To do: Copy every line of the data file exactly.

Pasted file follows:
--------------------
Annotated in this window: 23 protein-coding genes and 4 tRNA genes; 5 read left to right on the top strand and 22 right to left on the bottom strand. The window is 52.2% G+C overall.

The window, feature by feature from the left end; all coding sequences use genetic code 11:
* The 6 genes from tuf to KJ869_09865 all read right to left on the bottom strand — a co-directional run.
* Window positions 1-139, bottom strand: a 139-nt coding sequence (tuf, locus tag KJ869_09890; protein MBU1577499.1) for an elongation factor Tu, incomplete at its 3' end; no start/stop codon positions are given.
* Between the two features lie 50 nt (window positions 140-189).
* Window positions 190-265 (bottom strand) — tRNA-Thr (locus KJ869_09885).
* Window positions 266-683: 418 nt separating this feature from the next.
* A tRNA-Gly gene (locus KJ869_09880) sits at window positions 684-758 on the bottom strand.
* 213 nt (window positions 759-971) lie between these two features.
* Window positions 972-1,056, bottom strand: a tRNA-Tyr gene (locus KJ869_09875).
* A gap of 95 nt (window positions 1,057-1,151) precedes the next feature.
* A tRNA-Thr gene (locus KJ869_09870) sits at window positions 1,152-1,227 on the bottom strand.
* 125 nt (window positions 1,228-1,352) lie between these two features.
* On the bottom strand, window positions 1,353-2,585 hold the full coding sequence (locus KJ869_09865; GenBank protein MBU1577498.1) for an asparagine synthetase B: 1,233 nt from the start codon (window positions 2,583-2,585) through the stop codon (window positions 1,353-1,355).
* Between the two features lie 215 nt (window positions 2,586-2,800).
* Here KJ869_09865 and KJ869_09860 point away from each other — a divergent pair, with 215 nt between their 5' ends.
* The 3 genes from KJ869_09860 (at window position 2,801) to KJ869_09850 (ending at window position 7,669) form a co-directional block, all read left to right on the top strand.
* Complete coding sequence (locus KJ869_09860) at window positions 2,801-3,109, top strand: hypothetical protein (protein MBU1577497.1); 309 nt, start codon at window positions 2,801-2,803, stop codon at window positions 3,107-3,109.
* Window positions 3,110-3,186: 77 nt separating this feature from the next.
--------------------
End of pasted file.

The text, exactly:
Annotated in this window: 23 protein-coding genes and 4 tRNA genes; 5 read left to right on the top strand and 22 right to left on the bottom strand. The window is 52.2% G+C overall.

The window, feature by feature from the left end; all coding sequences use genetic code 11:
* The 6 genes from tuf to KJ869_09865 all read right to left on the bottom strand — a co-directional run.
* Window positions 1-139, bottom strand: a 139-nt coding sequence (tuf, locus tag KJ869_09890; protein MBU1577499.1) for an elongation factor Tu, incomplete at its 3' end; no start/stop codon positions are given.
* Between the two features lie 50 nt (window positions 140-189).
* Window positions 190-265 (bottom strand) — tRNA-Thr (locus KJ869_09885).
* Window positions 266-683: 418 nt separating this feature from the next.
* A tRNA-Gly gene (locus KJ869_09880) sits at window positions 684-758 on the bottom strand.
* 213 nt (window positions 759-971) lie between these two features.
* Window positions 972-1,056, bottom strand: a tRNA-Tyr gene (locus KJ869_09875).
* A gap of 95 nt (window positions 1,057-1,151) precedes the next feature.
* A tRNA-Thr gene (locus KJ869_09870) sits at window positions 1,152-1,227 on the bottom strand.
* 125 nt (window positions 1,228-1,352) lie between these two features.
* On the bottom strand, window positions 1,353-2,585 hold the full coding sequence (locus KJ869_09865; GenBank protein MBU1577498.1) for an asparagine synthetase B: 1,233 nt from the start codon (window positions 2,583-2,585) through the stop codon (window positions 1,353-1,355).
* Between the two features lie 215 nt (window positions 2,586-2,800).
* Here KJ869_09865 and KJ869_09860 point away from each other — a divergent pair, with 215 nt between their 5' ends.
* The 3 genes from KJ869_09860 (at window position 2,801) to KJ869_09850 (ending at window position 7,669) form a co-directional block, all read left to right on the top strand.
* Complete coding sequence (locus KJ869_09860) at window positions 2,801-3,109, top strand: hypothetical protein (protein MBU1577497.1); 309 nt, start codon at window positions 2,801-2,803, stop codon at window positions 3,107-3,109.
* Window positions 3,110-3,186: 77 nt separating this feature from the next.